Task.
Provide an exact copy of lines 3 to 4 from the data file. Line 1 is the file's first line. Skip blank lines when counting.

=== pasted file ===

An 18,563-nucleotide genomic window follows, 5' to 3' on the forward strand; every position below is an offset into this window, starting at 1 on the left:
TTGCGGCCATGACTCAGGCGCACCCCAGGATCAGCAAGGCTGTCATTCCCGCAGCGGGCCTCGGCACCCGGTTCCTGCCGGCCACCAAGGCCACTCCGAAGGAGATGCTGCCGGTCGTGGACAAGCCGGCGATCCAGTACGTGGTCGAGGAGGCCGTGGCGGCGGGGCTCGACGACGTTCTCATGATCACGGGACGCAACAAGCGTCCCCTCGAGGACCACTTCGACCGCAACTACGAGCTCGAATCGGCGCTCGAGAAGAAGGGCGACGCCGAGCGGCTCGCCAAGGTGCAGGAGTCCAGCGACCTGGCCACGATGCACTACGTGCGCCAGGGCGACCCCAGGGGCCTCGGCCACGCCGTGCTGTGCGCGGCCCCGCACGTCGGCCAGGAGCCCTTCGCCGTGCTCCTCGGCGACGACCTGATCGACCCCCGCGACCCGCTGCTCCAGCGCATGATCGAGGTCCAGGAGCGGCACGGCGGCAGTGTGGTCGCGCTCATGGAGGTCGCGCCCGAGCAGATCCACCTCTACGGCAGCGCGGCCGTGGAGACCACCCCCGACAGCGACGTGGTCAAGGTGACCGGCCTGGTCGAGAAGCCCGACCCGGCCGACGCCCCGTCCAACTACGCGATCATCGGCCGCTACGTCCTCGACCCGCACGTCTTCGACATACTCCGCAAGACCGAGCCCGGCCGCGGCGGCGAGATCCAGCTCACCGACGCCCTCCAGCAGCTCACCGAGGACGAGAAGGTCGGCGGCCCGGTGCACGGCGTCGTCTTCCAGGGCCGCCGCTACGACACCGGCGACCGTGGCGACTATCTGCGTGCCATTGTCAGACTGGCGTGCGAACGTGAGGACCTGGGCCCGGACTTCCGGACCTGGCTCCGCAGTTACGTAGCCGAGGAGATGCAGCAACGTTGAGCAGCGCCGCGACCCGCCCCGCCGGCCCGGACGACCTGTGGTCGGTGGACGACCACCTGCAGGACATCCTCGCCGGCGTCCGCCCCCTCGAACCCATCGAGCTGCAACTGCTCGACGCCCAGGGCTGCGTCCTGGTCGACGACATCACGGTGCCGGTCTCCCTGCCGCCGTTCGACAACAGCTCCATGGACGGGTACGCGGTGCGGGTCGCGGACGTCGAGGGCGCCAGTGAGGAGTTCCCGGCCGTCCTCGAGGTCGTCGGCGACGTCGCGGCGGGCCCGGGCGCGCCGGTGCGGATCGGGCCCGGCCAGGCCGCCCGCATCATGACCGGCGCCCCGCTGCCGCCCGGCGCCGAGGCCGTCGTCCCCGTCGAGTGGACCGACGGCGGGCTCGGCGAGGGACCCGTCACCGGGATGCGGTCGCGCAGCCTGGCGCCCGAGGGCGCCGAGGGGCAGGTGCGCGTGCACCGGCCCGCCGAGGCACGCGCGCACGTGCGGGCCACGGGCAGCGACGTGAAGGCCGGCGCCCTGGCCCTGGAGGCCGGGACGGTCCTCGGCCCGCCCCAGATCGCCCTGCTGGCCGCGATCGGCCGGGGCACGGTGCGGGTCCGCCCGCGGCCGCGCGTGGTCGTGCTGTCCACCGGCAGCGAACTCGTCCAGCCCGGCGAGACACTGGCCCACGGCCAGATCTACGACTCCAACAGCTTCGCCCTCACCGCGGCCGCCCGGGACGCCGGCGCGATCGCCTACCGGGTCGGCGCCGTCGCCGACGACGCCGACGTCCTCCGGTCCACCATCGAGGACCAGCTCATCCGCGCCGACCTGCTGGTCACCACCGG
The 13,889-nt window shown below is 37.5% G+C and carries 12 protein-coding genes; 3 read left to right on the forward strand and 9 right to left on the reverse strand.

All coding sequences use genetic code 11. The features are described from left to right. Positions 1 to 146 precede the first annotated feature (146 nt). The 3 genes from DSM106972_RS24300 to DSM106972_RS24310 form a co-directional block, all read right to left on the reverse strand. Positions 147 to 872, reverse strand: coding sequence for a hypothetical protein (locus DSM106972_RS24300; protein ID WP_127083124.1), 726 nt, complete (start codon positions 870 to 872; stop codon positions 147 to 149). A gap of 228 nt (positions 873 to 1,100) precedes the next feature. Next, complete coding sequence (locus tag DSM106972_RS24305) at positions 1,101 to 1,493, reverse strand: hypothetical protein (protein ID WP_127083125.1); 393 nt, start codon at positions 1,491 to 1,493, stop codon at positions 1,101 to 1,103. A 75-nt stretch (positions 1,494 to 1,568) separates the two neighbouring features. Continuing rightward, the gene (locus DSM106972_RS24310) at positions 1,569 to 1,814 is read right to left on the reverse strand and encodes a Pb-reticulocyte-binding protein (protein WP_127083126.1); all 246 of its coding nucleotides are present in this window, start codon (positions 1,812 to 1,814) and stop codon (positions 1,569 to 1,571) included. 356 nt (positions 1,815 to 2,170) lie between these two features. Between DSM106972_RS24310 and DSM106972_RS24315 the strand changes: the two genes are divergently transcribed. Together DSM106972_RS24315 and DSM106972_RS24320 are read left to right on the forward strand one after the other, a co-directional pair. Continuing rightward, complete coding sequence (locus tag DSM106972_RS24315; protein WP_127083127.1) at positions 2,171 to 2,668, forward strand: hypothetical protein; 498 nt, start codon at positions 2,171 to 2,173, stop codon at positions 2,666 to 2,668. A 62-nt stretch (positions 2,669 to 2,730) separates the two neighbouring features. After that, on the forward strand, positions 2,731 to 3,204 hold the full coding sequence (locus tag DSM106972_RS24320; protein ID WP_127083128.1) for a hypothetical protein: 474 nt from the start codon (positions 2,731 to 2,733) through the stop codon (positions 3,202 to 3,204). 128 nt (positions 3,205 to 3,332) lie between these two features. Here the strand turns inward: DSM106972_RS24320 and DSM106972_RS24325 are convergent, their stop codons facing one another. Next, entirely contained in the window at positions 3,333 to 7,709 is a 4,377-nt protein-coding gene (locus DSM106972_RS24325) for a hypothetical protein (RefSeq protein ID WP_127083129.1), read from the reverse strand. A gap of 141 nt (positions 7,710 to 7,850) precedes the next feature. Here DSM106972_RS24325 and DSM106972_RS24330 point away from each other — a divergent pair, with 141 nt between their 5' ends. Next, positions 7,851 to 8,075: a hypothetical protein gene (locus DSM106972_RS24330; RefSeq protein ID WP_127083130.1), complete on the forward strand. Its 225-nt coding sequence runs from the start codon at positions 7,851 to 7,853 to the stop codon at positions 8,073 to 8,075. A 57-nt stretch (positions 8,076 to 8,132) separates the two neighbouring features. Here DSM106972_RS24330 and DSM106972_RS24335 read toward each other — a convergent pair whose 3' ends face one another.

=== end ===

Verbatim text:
The 13,889-nt window shown below is 37.5% G+C and carries 12 protein-coding genes; 3 read left to right on the forward strand and 9 right to left on the reverse strand.

All coding sequences use genetic code 11. The features are described from left to right. Positions 1 to 146 precede the first annotated feature (146 nt). The 3 genes from DSM106972_RS24300 to DSM106972_RS24310 form a co-directional block, all read right to left on the reverse strand. Positions 147 to 872, reverse strand: coding sequence for a hypothetical protein (locus DSM106972_RS24300; protein ID WP_127083124.1), 726 nt, complete (start codon positions 870 to 872; stop codon positions 147 to 149). A gap of 228 nt (positions 873 to 1,100) precedes the next feature. Next, complete coding sequence (locus tag DSM106972_RS24305) at positions 1,101 to 1,493, reverse strand: hypothetical protein (protein ID WP_127083125.1); 393 nt, start codon at positions 1,491 to 1,493, stop codon at positions 1,101 to 1,103. A 75-nt stretch (positions 1,494 to 1,568) separates the two neighbouring features. Continuing rightward, the gene (locus DSM106972_RS24310) at positions 1,569 to 1,814 is read right to left on the reverse strand and encodes a Pb-reticulocyte-binding protein (protein WP_127083126.1); all 246 of its coding nucleotides are present in this window, start codon (positions 1,812 to 1,814) and stop codon (positions 1,569 to 1,571) included. 356 nt (positions 1,815 to 2,170) lie between these two features. Between DSM106972_RS24310 and DSM106972_RS24315 the strand changes: the two genes are divergently transcribed. Together DSM106972_RS24315 and DSM106972_RS24320 are read left to right on the forward strand one after the other, a co-directional pair. Continuing rightward, complete coding sequence (locus tag DSM106972_RS24315; protein WP_127083127.1) at positions 2,171 to 2,668, forward strand: hypothetical protein; 498 nt, start codon at positions 2,171 to 2,173, stop codon at positions 2,666 to 2,668. A 62-nt stretch (positions 2,669 to 2,730) separates the two neighbouring features. After that, on the forward strand, positions 2,731 to 3,204 hold the full coding sequence (locus tag DSM106972_RS24320; protein ID WP_127083128.1) for a hypothetical protein: 474 nt from the start codon (positions 2,731 to 2,733) through the stop codon (positions 3,202 to 3,204). 128 nt (positions 3,205 to 3,332) lie between these two features. Here the strand turns inward: DSM106972_RS24320 and DSM106972_RS24325 are convergent, their stop codons facing one another. Next, entirely contained in the window at positions 3,333 to 7,709 is a 4,377-nt protein-coding gene (locus DSM106972_RS24325) for a hypothetical protein (RefSeq protein ID WP_127083129.1), read from the reverse strand. A gap of 141 nt (positions 7,710 to 7,850) precedes the next feature. Here DSM106972_RS24325 and DSM106972_RS24330 point away from each other — a divergent pair, with 141 nt between their 5' ends. Next, positions 7,851 to 8,075: a hypothetical protein gene (locus DSM106972_RS24330; RefSeq protein ID WP_127083130.1), complete on the forward strand. Its 225-nt coding sequence runs from the start codon at positions 7,851 to 7,853 to the stop codon at positions 8,073 to 8,075. A 57-nt stretch (positions 8,076 to 8,132) separates the two neighbouring features. Here DSM106972_RS24330 and DSM106972_RS24335 read toward each other — a convergent pair whose 3' ends face one another.